The special memory that I have and the one that I will hold on to, was when he took the funeral service of his brother in law after his tragic death some seven years ago. I had never heard the gospel message explained/proclaimed/commended so clearly, so tenderly, so passionately, so winsomely before. It was, of course, a tribute but it seemed like a sermon and I thought, as I mentioned to him afterwards, if he was only to preach one sermon, that would be it. It could only be the most indifferent, the most stubborn, and the most icy heart that would not be melted by the grace and love and beauty of Jesus present throughout the whole service.

The fact that this message came out of a very dark and bitterly sad situation, with no attempt to sweeten the pill or cover over the pain but bluntly and courageously facing the un-adulterated truth  straight on, with a steady eye, was, in itself, remarkable, and demonstrated amazing and, no doubt, costly courage. 

The words meant so much and I recall them as clear as day: in the Good News contrasting with the bad news and its hopeless message –“try harder….to a bird with broken wings – flap harder” , the throwaway line “This Jesus, who forgives sinners rather than feebly turning a blind eye” the laying bare of the shallowness of our understanding of what goes on in someone’s mind, when the family were encouraging him to believe it was getting better and he knew it wasn’t –  “he was right all along – and we were wrong”,  and the tender love and comfort in the lines..” and when there was no hope, still underneath him were the everlasting arms”.  At the end of the sermon was the final gentle but firm appeal “It took them some time to find the body but he didn’t die alone and you don’t need to die alone”.

I was moved afterwards to take the words from Deuteronomy and write a song. You can hear it at http://www.youtube.com/watch?v=O4FXdR6-D98&feature=youtube_gdata

Let us go

Walking through the park in the beautiful yet eerie stillness of the morning, the words to Psalm 122 come to mind. I know them off by heart and recite them to myself. I also know them in the 1620  metrical form. We sang it as children to the 18c tune St Paul  with the almost clumsy double note at the end of the line in the second verse, to cope with the extra syllable. I remember singing it on one summer Sunday morning  on the Isle of Muck. We had travelled earlier in a launch from our home in the nearby island of Eigg and scrambled over the slippy rocks to be treated to tea and fresh scones before making our way up to the school building. Through the tall windows behind the make shift pulpit, some sheep had left off their grazing to stare at the strange creatures standing inside singing. Somehow the relevance of the psalm, with the tribes gathering in Jerusalem and the houses packed together, so far away in space and time was quite lost on me. But today they have a special resonance.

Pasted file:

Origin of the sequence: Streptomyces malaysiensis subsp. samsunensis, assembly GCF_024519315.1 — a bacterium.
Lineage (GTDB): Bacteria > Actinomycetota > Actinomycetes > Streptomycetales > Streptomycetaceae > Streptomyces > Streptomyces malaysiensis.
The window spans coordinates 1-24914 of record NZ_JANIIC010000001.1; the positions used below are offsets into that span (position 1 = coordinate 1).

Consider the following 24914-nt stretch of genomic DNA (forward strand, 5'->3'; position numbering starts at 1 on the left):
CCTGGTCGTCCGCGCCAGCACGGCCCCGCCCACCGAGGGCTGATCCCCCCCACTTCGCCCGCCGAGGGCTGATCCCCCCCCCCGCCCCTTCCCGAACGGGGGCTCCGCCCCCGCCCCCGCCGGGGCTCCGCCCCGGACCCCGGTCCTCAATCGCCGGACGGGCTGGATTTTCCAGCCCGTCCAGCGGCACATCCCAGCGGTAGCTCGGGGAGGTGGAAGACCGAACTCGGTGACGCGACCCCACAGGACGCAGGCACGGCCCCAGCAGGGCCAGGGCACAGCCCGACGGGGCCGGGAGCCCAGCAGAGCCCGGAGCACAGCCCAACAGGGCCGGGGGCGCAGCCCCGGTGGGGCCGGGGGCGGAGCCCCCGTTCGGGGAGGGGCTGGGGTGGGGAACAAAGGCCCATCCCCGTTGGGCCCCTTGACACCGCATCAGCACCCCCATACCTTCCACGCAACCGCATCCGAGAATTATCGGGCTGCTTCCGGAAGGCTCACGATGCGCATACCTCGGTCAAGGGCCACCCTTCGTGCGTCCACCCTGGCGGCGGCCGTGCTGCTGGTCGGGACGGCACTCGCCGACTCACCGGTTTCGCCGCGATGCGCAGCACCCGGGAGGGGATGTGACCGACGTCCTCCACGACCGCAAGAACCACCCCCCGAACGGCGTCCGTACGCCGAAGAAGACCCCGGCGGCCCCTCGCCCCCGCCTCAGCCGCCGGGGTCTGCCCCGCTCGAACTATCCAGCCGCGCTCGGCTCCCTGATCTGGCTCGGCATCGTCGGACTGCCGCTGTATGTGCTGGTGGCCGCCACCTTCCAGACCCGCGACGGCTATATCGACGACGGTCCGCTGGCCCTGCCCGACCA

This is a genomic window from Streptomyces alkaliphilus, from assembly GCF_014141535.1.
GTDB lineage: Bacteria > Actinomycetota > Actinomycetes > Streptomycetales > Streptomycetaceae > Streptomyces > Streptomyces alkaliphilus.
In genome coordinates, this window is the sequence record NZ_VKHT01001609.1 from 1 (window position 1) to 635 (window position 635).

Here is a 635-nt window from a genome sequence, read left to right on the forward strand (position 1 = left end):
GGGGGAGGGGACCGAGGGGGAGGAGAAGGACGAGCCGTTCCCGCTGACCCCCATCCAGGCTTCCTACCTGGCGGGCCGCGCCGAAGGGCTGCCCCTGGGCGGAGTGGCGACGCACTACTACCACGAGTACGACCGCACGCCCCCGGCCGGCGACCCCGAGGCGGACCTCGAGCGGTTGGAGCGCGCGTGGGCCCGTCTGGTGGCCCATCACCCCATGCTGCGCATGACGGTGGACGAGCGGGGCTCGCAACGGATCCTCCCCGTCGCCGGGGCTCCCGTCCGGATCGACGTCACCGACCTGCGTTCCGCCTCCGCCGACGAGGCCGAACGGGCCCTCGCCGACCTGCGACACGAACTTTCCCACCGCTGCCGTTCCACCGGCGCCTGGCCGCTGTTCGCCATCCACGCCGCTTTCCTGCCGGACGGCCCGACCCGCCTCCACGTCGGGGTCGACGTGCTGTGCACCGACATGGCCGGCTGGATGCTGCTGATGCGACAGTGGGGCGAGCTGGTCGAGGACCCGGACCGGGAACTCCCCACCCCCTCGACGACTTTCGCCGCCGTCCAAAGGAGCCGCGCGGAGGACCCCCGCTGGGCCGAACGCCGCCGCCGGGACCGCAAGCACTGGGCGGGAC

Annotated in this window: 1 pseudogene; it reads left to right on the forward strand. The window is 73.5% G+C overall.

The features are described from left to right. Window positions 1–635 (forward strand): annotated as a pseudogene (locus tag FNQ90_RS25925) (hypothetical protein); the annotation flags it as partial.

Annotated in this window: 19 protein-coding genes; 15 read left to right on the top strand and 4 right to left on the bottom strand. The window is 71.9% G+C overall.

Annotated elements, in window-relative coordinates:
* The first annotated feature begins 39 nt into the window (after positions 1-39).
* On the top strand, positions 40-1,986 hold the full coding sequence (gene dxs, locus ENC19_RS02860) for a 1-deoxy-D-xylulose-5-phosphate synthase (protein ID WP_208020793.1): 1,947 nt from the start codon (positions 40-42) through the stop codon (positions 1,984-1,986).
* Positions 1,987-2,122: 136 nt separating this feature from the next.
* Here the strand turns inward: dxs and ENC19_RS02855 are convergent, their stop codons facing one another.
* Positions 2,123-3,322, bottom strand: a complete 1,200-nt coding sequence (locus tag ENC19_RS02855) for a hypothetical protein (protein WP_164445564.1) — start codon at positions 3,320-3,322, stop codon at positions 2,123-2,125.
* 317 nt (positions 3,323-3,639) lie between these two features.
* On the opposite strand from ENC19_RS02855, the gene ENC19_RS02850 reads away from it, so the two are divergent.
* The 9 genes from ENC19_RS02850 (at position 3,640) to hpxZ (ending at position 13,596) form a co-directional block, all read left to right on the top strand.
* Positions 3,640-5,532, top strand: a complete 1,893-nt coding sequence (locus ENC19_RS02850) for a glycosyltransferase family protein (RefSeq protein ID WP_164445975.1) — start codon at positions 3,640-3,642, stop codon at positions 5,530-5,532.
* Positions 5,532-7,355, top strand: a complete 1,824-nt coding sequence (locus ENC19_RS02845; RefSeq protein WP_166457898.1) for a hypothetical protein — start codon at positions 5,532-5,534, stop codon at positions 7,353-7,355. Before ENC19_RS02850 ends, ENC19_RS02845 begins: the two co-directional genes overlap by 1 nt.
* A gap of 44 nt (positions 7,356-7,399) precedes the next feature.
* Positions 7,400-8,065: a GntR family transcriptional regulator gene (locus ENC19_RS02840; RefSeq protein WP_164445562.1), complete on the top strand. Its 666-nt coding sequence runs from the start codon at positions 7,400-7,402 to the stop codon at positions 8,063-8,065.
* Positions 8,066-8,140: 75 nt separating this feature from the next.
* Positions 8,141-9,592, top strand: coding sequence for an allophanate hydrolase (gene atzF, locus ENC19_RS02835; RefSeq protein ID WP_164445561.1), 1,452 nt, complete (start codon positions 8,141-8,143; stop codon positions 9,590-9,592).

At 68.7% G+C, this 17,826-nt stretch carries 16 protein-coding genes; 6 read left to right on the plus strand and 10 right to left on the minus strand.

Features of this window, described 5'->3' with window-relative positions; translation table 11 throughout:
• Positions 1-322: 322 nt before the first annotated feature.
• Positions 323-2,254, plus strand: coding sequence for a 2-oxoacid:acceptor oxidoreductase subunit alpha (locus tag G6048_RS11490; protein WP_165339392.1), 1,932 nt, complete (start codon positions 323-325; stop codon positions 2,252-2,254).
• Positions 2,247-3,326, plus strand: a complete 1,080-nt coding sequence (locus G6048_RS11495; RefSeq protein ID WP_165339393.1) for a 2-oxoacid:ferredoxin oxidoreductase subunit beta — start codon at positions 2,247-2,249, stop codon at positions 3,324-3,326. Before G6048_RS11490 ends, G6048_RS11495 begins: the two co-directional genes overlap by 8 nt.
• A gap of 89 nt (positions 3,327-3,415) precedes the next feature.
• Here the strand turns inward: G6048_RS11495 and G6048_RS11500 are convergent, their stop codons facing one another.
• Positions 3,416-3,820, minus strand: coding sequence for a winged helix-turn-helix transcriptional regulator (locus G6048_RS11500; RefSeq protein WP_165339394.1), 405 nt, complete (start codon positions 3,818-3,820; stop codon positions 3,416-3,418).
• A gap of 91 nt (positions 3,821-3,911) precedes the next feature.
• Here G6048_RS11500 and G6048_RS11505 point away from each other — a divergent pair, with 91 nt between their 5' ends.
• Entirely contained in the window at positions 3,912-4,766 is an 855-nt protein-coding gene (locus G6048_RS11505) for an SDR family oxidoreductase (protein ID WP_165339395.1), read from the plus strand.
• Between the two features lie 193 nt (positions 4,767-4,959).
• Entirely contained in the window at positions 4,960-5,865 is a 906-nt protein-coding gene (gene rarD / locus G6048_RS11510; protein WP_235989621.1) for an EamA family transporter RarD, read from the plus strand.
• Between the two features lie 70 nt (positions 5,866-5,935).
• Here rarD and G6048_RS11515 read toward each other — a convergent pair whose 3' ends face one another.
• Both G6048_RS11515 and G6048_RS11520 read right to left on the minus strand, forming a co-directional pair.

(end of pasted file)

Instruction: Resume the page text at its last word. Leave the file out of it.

The Psalm moves beautifully and quickly from the first person to the second to the third and then to the destination the home of the King. “I was glad when they said to me let us go to the house of the Lord”. It is full of movement in a single direction, a going up, a coming together, a closeness, a sense of belonging, and a sense of security, prosperity and of peace. You know that the Psalm writer is not describing something ephemeral, virtual or abstract. He is not talking about an idea, but an actual physical event and the joy that the invitation gives him.

Deprived of that special blessing, meeting each week together in church, I feel the loss so keenly today. This absence makes the heart go much more than a little bit fonder and the virtual replacements only make the longing for the reality that bit more intense.  We have a weekly digital service and a sermon from one of the finest young preachers I know and afterwards we have digital coffee in cyberspace with our online home group. It is astonishing what technology has achieved and the blessings that can come from it, but it just doesn’t compare.   

And I wonder why the church has, without, it seems any protest or question, followed the government instructions, cancelled services and closed buildings and so easily surrendered this most precious thing.   It is not, of course, surprising that a secular government would view these gatherings as an unnecessary luxury in a crisis, while bicycle shops, pet shops, DIY  centres, and off-licences on the other hand, are seen as essential to life. It is surprising, that the churches themselves think so too.

Still, in the vacuum, with social distancing, in the new normal, I will pray for the peace and security of Jerusalem. “For the sake of the house of the Lord our God I will seek your good”

Learning to read